7. We acknowledge the importance of youth voice and youth-led development initiatives promote young people’s key role at the centre of sustainable and inclusive development. Accordingly, we welcome the establishment of the Commonwealth Youth Council (CYC). We recognise the CYC’s autonomous, youth-led status, and the value of its role as a recognised representative body within and beyond the Commonwealth. We appreciate the generous offers made to ensure that the CYC is resourced over the next two years to establish strong foundations, and to take forward its youth-led development agenda. In this context, we express our deepest appreciation for and welcome the Government of Sri Lanka’s offer to host the Secretariat of the CYC. We look forward to strong partnerships between the CYC, member governments, youth and relevant Commonwealth institutions. We receive with appreciation the recommendations of the inaugural CYC Executive representing the Ninth Commonwealth Youth Forum. We also welcome the hosting of the World Conference on Youth by the Government of Sri Lanka in May 2014; the conference will be particularly focused on the participation and involvement of young people in achieving internationally agreed development goals.
  8. We reaffirm the importance of job creation and youth enterprise for inclusive economic growth, which is vital to national prosperity and social cohesion, and commit to enhancing and investing in relevant policies, regulations and programming. We urge business leaders to prioritise opportunities for young people, and support efforts to address skills training to fit industry needs, especially through technical and vocational education and training (TVET). We commend the Commonwealth Asia Alliance of Young Entrepreneurs (CAAYE), and encourage replication of the model to build young entrepreneurs’ networks in all regions of the Commonwealth. We welcome the Government of Sri Lanka’s proposal to the UN to declare an International Skills Day to promote and recognise youth skills development.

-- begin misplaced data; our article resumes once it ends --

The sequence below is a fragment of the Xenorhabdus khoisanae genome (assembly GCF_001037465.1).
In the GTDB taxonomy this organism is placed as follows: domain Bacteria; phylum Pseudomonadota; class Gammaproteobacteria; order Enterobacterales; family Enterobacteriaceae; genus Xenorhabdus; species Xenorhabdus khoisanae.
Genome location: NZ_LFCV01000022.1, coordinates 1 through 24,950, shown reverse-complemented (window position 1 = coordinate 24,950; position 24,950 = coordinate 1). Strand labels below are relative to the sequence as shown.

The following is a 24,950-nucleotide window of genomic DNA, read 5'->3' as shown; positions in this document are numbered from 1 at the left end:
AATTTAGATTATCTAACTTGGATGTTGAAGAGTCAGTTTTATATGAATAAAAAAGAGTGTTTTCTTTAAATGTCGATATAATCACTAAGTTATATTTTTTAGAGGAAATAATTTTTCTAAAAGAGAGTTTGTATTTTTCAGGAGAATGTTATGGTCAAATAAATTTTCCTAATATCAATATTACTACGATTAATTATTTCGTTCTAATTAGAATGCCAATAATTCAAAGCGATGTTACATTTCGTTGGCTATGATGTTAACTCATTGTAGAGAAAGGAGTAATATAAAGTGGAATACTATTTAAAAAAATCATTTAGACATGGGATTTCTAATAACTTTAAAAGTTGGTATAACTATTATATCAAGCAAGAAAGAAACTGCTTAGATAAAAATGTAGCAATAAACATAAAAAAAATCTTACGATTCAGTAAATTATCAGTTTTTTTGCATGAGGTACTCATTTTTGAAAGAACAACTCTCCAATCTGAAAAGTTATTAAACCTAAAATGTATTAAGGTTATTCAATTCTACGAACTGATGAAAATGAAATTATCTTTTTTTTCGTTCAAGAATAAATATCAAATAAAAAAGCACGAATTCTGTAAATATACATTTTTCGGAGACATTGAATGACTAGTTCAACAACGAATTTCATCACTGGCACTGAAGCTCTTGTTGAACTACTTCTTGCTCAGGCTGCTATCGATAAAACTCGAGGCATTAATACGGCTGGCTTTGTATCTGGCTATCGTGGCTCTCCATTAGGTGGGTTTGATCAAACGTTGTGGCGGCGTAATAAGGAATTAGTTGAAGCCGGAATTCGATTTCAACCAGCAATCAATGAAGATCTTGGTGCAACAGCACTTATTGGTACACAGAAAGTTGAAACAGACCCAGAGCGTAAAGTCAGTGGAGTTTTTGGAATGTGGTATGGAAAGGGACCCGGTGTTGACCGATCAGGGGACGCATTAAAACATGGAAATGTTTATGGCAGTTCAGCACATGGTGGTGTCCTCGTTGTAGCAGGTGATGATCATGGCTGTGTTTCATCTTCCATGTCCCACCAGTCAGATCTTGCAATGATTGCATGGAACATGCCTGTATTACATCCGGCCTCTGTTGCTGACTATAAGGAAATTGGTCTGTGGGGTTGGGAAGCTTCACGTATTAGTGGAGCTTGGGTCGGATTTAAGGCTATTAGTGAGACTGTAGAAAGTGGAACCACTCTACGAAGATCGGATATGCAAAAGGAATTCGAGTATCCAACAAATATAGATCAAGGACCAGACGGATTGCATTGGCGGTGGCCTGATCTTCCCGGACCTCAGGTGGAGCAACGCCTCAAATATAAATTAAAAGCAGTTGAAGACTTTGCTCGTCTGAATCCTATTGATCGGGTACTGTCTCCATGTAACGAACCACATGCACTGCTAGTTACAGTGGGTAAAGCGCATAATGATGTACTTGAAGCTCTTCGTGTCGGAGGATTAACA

9. We recognise the critical importance to young people of access to new technologies and information, including connectivity through social media and ICT curriculums in schools, to effectively communicate and mobilise paid employment opportunities, engage in development initiatives and build higher expectations of themselves and their communities. We note that ICT can be an effective instrument for rural and small state empowerment, making isolated communities a meaningful stakeholder in the global community.
  10. We recognise the significance of healthy young people to national development and note with concern the disproportionately high rates of HIV/AIDS and NCDs in many Commonwealth countries. We recognise the value of increasing investments in healthcare for young people, including enhancement of health education, prioritising the areas of HIV/AIDS, NCDs and sexual and reproductive health.